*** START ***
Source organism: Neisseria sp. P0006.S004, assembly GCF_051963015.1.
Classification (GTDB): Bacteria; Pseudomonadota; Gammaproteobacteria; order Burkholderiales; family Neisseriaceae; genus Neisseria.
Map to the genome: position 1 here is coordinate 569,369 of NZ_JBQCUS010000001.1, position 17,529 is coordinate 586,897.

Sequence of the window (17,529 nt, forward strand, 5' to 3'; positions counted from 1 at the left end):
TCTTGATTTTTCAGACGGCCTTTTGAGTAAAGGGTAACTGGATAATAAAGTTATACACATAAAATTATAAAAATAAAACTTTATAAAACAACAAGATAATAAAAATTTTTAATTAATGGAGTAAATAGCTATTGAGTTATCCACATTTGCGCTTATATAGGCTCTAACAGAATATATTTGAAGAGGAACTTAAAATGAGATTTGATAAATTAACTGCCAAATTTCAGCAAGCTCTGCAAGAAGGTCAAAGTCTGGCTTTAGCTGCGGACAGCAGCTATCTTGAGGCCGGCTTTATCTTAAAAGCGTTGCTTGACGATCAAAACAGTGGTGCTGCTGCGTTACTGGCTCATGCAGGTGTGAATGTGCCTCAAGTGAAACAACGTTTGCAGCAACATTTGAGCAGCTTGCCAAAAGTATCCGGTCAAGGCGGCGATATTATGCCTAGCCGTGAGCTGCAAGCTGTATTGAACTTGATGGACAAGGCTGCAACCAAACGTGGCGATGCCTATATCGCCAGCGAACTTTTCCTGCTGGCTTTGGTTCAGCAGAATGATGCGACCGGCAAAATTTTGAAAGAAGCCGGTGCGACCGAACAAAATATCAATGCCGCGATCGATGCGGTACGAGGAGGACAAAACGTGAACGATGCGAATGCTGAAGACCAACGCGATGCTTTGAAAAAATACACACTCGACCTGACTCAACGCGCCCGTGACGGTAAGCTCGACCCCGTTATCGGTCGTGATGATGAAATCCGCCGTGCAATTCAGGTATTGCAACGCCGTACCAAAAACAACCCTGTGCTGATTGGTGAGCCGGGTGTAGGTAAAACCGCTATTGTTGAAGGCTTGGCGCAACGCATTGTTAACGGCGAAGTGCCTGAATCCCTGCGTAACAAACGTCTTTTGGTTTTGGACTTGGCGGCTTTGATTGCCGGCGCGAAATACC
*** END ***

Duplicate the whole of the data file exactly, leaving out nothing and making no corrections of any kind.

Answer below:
Source organism: Neisseria sp. P0006.S004, assembly GCF_051963015.1.
Classification (GTDB): Bacteria; Pseudomonadota; Gammaproteobacteria; order Burkholderiales; family Neisseriaceae; genus Neisseria.
Map to the genome: position 1 here is coordinate 569,369 of NZ_JBQCUS010000001.1, position 17,529 is coordinate 586,897.

Sequence of the window (17,529 nt, forward strand, 5' to 3'; positions counted from 1 at the left end):
TCTTGATTTTTCAGACGGCCTTTTGAGTAAAGGGTAACTGGATAATAAAGTTATACACATAAAATTATAAAAATAAAACTTTATAAAACAACAAGATAATAAAAATTTTTAATTAATGGAGTAAATAGCTATTGAGTTATCCACATTTGCGCTTATATAGGCTCTAACAGAATATATTTGAAGAGGAACTTAAAATGAGATTTGATAAATTAACTGCCAAATTTCAGCAAGCTCTGCAAGAAGGTCAAAGTCTGGCTTTAGCTGCGGACAGCAGCTATCTTGAGGCCGGCTTTATCTTAAAAGCGTTGCTTGACGATCAAAACAGTGGTGCTGCTGCGTTACTGGCTCATGCAGGTGTGAATGTGCCTCAAGTGAAACAACGTTTGCAGCAACATTTGAGCAGCTTGCCAAAAGTATCCGGTCAAGGCGGCGATATTATGCCTAGCCGTGAGCTGCAAGCTGTATTGAACTTGATGGACAAGGCTGCAACCAAACGTGGCGATGCCTATATCGCCAGCGAACTTTTCCTGCTGGCTTTGGTTCAGCAGAATGATGCGACCGGCAAAATTTTGAAAGAAGCCGGTGCGACCGAACAAAATATCAATGCCGCGATCGATGCGGTACGAGGAGGACAAAACGTGAACGATGCGAATGCTGAAGACCAACGCGATGCTTTGAAAAAATACACACTCGACCTGACTCAACGCGCCCGTGACGGTAAGCTCGACCCCGTTATCGGTCGTGATGATGAAATCCGCCGTGCAATTCAGGTATTGCAACGCCGTACCAAAAACAACCCTGTGCTGATTGGTGAGCCGGGTGTAGGTAAAACCGCTATTGTTGAAGGCTTGGCGCAACGCATTGTTAACGGCGAAGTGCCTGAATCCCTGCGTAACAAACGTCTTTTGGTTTTGGACTTGGCGGCTTTGATTGCCGGCGCGAAATACC